I'm now a Band 6 RMN, a promotion which was validating of my clinical and leadership approaches and obviously good for the CV. Ironically it's also made me 100% sure that I want to move diagonally towards Psychology, because there simply aren't the appropriate boundaries required for good therapeutic work as an inpatient nurse when your 1:1 might get interrupted at any moment, or you have to switch to being the enforcer of ward rules in ways that tend to maul the therapeutic relationship. My work won't fund any serious further training and so it would be a move to a Group Treatment Service or IAPT as a nurse, which as we've covered in previous posts are somewhat limiting. I've loved the palliative care work I've done recently, though, so that really calls me in terms of specialisms: I've been looking into existential approaches, loss and grief, chronic physical symptom management and the like, and trying to practice around those on the ward as much as I'm able to.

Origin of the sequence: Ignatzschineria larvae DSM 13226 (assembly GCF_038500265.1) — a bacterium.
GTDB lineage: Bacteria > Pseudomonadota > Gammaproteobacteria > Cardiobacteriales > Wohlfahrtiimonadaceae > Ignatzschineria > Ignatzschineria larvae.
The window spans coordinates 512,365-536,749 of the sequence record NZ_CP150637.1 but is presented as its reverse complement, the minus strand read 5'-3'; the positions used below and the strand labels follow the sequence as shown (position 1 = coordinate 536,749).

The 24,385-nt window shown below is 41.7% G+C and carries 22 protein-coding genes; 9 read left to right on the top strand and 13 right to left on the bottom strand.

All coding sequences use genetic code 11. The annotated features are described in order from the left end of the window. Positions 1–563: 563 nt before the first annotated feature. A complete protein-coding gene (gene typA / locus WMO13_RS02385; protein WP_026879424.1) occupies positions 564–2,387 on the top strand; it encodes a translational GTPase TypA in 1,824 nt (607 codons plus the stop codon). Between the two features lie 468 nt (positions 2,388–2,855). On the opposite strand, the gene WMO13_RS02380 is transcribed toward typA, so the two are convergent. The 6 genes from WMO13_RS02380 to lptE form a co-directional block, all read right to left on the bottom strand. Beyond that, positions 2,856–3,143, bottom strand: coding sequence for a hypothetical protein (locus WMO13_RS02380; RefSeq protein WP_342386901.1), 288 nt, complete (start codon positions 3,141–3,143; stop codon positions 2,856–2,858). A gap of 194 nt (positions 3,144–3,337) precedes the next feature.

Most importantly a new relationship encouraged me to really put together a workable, holistic plan. After a lot of careful research, I will now be moving to my partner in the US next year and beginning my Master's in Psychology and Counselling there. While expensive, it's adaptable in terms of the courses I can choose to take and has placement elements compared to the more rigid, academic structure of a conversion MSc in the UK. It also gives me options, in that I could choose to make it my terminal degree and qualify as a clinical counsellor if it all proves to be too much of a slog in terms of time, money and level of investment in work. If it's going well, there is an early entry option to a Couns Psych PsyD and a local, prestigious Couns Psych PhD that includes practicums and full funding. Having a partner willing and established enough to be able to bear the brunt of some of the expense is obviously a great boon that I know not everyone has, along with family assistance and the ability to work in a related area due to my previous experience. Visas are more complicated in terms of psych work, but that's not for this forum. I'm still applying to Edinburgh for Psychology of Mental Health, but it's a real backstop at this point in case everything goes to hell.